In more than 50 years of covering news on the radio in Detroit, Dick Haefner has reported on every possible type of story in what’s arguably the nation’s best all-around news market. But he has never been one to make the story about him.
That’s OK. Before he retires from full-time work, after serving as the news director of WJR-AM since 1989, on Friday, I’ll do the honors.
Dick would never lead with the fact that he helped inspire a career, but he did. I first met him as a wide-eyed 10 year old who loved radio, was fascinated by the news and thought seeing him covering election night with his recorder and microphone was the coolest thing anybody could have been doing on that Tuesday night almost 40 years ago. He was the Oakland County bureau reporter for all-news WWJ Radio (yes, radio stations had bureaus back then) and hearing his voice in person caused something of a star struck moment. Never mind my interest, though. He was on assignment and took an interest in me. That has never wavered.
In the years immediately following, as I got myself on the air at a community radio station, Dick became the sounding board for my tween efforts at professional development. I’d mail him cassettes of my broadcast for his critique, which I would receive quickly. On days off from school, I would watch him anchor and report before sunrise at WXYZ-AM (later WXYT-AM). He let me ask any question I wanted, satisfying every curiosity I had about how it all came together from story selection, to soundbite choice to tone and tempo. He introduced me to everyone, including to one of his managers who years later gave me my first paid job in broadcast news. Dick even took me out to lunch, in true radio style, in a station news car, on station trade. It was the greatest. He filled me with confidence, enthusiasm and encouragement.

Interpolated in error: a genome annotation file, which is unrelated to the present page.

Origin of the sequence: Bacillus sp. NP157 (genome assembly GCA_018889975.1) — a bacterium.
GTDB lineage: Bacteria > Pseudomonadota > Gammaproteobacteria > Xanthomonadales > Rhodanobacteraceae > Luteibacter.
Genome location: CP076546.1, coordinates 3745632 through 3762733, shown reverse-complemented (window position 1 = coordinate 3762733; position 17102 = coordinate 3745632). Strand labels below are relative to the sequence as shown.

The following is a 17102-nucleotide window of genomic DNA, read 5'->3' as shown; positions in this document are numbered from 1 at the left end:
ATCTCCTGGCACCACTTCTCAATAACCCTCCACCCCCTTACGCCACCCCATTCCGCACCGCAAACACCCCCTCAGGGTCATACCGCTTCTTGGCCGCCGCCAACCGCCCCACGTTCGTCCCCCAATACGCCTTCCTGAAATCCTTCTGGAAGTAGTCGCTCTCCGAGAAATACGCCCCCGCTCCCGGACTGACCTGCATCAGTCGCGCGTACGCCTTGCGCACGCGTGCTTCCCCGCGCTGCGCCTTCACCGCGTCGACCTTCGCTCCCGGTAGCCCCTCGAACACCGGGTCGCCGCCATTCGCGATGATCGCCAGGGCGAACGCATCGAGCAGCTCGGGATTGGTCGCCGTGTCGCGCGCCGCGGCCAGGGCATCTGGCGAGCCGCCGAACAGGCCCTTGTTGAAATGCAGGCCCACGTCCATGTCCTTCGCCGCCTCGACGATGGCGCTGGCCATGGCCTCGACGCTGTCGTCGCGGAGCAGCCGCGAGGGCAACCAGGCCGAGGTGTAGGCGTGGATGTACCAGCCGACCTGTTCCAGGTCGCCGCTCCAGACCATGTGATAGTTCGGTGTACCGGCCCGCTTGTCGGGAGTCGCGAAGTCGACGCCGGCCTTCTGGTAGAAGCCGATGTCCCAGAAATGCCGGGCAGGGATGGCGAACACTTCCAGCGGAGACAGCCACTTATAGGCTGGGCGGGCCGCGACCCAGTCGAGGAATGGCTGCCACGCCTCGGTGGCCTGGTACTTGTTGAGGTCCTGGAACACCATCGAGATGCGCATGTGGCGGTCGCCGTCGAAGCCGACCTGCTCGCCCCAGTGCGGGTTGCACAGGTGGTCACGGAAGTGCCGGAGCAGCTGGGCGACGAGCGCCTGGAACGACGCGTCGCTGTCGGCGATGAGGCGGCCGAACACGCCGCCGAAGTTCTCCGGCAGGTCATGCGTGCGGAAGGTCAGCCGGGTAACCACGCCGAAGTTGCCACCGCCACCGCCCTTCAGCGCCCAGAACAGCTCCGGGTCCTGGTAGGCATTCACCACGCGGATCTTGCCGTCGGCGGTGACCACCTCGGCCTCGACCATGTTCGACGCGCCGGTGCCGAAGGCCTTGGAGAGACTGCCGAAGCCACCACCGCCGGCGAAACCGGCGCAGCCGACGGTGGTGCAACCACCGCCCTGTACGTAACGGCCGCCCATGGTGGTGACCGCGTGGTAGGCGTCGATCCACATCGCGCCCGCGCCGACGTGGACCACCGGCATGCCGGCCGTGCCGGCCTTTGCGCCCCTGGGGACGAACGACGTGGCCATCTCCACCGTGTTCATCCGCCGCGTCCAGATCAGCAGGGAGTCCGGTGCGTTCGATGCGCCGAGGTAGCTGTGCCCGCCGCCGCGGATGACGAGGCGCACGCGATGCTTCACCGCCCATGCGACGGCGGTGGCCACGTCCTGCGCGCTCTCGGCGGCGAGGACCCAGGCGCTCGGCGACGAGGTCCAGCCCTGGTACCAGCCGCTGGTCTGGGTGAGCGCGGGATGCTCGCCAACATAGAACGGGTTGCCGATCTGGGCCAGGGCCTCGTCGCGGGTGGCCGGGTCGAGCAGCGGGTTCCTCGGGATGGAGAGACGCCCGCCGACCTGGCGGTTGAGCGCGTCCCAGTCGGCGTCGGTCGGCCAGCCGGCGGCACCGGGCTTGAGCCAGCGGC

While he has spent his entire career in Detroit, I firmly believe that Dick must rank in the top tier of his profession, nationally, in the history of radio. He is, in rare fashion, equal parts broadcaster and newsman, with a both superlative on-air delivery and award-winning news judgment. He is a gifted writer who has exemplified the power of precision broadcast copy. And he’s known in “The Business” as a motivating, example-setting leader. Most of all, and most meaningful to him I’m sure, is the fact he earned the trust of his listeners from decade to decade.
As his colleagues celebrate his time on the air, I will always be grateful that for the time that Dick Haefner invested in me at a formative age. I’m fortunate to have had him as my first role model in my communications career.
Thank You, Dick, and congratulations. Enjoy sleeping in more often. When this pandemic is over, I look forward to a long overdue meal. It doesn’t even have to be on station trade.